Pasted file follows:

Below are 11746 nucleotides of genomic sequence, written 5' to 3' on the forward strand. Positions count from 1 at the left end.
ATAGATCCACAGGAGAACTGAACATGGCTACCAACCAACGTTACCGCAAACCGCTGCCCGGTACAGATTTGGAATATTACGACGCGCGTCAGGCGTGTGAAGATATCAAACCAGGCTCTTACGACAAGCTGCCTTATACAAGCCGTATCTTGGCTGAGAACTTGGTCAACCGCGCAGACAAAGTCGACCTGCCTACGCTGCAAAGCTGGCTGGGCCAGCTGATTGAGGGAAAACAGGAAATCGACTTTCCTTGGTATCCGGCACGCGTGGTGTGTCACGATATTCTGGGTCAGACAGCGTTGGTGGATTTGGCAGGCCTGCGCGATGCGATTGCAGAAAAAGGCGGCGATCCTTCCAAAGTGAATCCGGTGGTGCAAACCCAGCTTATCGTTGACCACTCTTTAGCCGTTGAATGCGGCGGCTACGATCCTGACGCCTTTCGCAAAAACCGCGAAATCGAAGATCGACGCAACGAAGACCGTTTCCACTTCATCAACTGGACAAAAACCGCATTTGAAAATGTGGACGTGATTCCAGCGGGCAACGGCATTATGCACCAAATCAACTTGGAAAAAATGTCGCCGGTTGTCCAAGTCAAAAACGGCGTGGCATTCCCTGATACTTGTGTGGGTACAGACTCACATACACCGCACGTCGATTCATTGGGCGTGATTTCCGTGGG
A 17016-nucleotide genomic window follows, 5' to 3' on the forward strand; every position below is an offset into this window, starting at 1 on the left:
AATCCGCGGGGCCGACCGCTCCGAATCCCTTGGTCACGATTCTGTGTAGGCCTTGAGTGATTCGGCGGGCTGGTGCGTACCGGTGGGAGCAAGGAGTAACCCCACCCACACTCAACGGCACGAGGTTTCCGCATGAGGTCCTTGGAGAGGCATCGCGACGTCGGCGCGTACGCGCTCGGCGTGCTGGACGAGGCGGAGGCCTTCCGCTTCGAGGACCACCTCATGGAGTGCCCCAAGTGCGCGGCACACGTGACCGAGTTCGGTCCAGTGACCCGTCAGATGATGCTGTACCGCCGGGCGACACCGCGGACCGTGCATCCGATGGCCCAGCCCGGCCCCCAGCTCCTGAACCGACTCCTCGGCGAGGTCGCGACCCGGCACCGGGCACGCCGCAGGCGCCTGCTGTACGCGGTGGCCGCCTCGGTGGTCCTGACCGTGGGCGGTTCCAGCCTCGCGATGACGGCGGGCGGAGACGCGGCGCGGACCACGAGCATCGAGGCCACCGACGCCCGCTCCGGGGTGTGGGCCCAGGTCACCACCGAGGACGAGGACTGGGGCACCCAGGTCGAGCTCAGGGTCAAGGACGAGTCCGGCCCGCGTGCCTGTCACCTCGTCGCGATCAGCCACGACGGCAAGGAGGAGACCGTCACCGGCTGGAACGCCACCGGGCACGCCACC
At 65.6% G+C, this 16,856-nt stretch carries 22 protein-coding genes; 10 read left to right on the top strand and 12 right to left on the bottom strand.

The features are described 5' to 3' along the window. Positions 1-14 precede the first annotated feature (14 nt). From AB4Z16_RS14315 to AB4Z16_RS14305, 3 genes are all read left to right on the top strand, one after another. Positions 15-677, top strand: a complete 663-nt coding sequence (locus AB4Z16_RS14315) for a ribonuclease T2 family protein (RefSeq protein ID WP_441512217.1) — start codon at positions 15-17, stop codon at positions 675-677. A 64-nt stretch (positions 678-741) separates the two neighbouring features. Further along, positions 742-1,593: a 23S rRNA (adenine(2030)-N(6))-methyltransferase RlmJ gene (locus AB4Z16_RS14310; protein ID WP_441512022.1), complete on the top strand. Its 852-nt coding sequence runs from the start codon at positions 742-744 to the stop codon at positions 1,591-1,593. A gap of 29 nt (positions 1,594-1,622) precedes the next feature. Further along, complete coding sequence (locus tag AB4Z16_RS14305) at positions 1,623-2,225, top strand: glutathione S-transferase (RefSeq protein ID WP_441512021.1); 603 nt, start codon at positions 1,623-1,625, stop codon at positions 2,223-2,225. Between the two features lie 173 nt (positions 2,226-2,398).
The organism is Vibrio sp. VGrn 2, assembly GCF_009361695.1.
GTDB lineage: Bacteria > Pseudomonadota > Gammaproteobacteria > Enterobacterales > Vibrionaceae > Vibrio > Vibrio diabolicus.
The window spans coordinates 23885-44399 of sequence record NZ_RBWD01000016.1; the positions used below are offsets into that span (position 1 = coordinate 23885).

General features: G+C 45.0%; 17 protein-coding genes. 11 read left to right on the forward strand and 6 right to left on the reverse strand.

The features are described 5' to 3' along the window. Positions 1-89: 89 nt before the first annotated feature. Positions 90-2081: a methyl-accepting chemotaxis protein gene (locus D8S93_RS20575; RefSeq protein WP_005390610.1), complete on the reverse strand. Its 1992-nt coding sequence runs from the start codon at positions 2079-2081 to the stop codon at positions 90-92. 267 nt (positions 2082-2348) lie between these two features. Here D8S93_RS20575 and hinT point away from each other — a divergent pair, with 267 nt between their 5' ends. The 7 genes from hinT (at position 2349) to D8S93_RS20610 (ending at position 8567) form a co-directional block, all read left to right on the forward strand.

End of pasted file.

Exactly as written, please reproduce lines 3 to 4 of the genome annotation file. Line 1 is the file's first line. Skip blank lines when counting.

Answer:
A 17016-nucleotide genomic window follows, 5' to 3' on the forward strand; every position below is an offset into this window, starting at 1 on the left:
AATCCGCGGGGCCGACCGCTCCGAATCCCTTGGTCACGATTCTGTGTAGGCCTTGAGTGATTCGGCGGGCTGGTGCGTACCGGTGGGAGCAAGGAGTAACCCCACCCACACTCAACGGCACGAGGTTTCCGCATGAGGTCCTTGGAGAGGCATCGCGACGTCGGCGCGTACGCGCTCGGCGTGCTGGACGAGGCGGAGGCCTTCCGCTTCGAGGACCACCTCATGGAGTGCCCCAAGTGCGCGGCACACGTGACCGAGTTCGGTCCAGTGACCCGTCAGATGATGCTGTACCGCCGGGCGACACCGCGGACCGTGCATCCGATGGCCCAGCCCGGCCCCCAGCTCCTGAACCGACTCCTCGGCGAGGTCGCGACCCGGCACCGGGCACGCCGCAGGCGCCTGCTGTACGCGGTGGCCGCCTCGGTGGTCCTGACCGTGGGCGGTTCCAGCCTCGCGATGACGGCGGGCGGAGACGCGGCGCGGACCACGAGCATCGAGGCCACCGACGCCCGCTCCGGGGTGTGGGCCCAGGTCACCACCGAGGACGAGGACTGGGGCACCCAGGTCGAGCTCAGGGTCAAGGACGAGTCCGGCCCGCGTGCCTGTCACCTCGTCGCGATCAGCCACGACGGCAAGGAGGAGACCGTCACCGGCTGGAACGCCACCGGGCACGCCACC